While there is no sign from the survey of general price rises, there is evidence of markets suffering price spikes. “What the government should be doing is finding out where those price spikes are and getting the food to them. This is why this monitoring is so important.”

However there were even more worrying signs in terms of the business sector. Data for Liberia that were only collated during Growth Week and therefore had not been subjected to any control tests showed major impacts on employment, business sales and even on business failures.

IGC researchers led by Jonas Hjort, lead academic for Liberia, used pre-existing surveys carried out by Building Markets, an NGO. They focused on affected regions of the country such as Monrovia and compared opinions now with historic results.

Of the 406 firms selected almost one in 10 had gone out of business. While that could be the normal trend and explained by other factors it still raised a concern over the impact on the private sector. “We have to figure how many businesses go out of business in normal times but it is our hunch that this number is very high.”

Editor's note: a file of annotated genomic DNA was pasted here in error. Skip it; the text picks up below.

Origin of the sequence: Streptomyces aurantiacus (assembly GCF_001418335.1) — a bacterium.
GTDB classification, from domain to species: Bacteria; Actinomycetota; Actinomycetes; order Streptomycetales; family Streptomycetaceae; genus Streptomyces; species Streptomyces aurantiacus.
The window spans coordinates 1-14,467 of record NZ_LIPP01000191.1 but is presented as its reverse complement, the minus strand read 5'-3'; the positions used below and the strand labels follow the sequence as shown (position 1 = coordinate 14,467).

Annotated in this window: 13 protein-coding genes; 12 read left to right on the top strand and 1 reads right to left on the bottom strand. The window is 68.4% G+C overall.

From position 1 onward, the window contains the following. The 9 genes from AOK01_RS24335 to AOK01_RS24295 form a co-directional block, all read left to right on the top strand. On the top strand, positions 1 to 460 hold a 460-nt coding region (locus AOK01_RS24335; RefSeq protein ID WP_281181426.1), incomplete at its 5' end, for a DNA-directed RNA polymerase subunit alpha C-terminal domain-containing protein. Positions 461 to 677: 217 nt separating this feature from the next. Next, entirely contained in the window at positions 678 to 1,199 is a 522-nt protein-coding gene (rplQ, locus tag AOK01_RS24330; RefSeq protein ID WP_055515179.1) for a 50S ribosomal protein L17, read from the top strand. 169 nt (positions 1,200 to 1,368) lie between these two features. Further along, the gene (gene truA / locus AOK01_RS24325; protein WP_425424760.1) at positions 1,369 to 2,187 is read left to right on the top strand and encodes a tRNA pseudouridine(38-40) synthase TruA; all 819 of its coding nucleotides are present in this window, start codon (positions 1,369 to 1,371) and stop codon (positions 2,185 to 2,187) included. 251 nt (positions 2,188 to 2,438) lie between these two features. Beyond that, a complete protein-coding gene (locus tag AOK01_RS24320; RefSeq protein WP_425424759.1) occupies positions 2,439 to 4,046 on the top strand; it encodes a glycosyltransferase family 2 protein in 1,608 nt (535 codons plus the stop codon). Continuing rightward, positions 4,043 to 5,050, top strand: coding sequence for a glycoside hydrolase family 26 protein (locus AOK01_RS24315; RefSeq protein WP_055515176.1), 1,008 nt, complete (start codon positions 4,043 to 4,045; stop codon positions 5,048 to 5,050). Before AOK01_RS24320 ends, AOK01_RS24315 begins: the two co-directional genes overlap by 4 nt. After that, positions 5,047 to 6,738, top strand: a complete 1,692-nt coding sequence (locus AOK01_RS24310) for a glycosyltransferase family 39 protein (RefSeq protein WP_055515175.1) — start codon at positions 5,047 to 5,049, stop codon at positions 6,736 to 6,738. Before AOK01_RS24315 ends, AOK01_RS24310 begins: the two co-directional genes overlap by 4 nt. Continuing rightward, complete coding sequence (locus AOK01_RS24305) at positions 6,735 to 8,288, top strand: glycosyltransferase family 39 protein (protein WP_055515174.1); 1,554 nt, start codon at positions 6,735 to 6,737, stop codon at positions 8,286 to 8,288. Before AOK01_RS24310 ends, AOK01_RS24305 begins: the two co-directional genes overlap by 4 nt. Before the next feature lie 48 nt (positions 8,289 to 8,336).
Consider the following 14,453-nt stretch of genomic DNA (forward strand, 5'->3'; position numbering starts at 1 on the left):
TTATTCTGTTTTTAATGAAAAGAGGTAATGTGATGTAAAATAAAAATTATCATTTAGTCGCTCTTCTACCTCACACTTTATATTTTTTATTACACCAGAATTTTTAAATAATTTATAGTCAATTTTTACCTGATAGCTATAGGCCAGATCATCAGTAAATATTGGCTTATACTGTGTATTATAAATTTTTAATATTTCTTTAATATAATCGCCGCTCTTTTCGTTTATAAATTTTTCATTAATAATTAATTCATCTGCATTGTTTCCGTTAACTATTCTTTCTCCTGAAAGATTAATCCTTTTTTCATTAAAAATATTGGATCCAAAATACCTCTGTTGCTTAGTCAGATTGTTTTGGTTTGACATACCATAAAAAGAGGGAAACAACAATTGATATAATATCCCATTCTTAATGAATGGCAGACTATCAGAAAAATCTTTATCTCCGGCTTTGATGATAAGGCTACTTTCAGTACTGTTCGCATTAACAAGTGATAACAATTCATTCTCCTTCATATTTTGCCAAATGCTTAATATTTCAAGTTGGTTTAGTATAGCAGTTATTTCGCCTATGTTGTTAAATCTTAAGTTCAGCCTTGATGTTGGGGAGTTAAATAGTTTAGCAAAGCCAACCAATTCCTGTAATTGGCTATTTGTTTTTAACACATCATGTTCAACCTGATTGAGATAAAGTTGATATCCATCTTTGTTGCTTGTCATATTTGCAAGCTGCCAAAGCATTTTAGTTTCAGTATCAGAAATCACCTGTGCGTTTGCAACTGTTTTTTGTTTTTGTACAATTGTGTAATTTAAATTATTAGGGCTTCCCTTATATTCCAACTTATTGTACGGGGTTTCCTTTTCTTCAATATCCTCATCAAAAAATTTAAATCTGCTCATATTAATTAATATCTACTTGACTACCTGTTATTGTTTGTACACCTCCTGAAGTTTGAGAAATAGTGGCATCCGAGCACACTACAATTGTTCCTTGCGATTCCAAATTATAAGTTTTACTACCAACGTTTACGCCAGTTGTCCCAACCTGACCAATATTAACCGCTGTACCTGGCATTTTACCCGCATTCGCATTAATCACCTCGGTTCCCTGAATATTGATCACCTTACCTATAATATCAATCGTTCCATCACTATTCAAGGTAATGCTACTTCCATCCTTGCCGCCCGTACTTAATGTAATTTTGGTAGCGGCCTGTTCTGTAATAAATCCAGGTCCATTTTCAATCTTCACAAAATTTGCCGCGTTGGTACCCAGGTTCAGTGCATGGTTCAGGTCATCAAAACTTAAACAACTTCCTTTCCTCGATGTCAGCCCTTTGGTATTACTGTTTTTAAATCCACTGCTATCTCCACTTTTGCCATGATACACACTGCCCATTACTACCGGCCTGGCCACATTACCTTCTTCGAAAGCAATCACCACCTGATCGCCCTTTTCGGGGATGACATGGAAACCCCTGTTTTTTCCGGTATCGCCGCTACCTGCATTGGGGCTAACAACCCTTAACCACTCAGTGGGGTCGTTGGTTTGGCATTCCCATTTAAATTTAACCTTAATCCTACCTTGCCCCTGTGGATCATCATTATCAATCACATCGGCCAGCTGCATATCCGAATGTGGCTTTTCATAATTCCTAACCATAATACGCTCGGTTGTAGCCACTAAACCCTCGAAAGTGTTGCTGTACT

They can be a little more confident on the results for employment and revenues. Sales for businesses in affected areas appear to have collapsed. Compared with normal times when firms would report sales of 39,000 Liberian dollars (LRD), they were now reporting revenues down by around two thirds in these preliminary results. “These are huge amounts,” says Hjort. “If you are in construction and renovation in Monrovia, it looks like Ebola has wiped out your entire business.”

Targeted assistance

It is understandable that the government will not devote energy to collecting data at the peak of a crisis. However this is where reliable data becomes important. “A lot of the systems are breaking down and we have even less information than normal,” Dr Glennerster says.

“You see all this speculation and there is a lot of work that has to be done to provide targeted assistance to the people who are directly affected. But in terms of the economic impact, what we are worried about most is people who are not directly affected but are being indirectly affected by all the trade restrictions and the economic uncertainty. More people are going to lose their jobs than are going to die of Ebola.”

According to Minister Addy this crisis has offered an opportunity to put together a regional strategy for dealing with something of similar magnitude in the future. He said that even getting a full understanding of the current situation was a major challenge.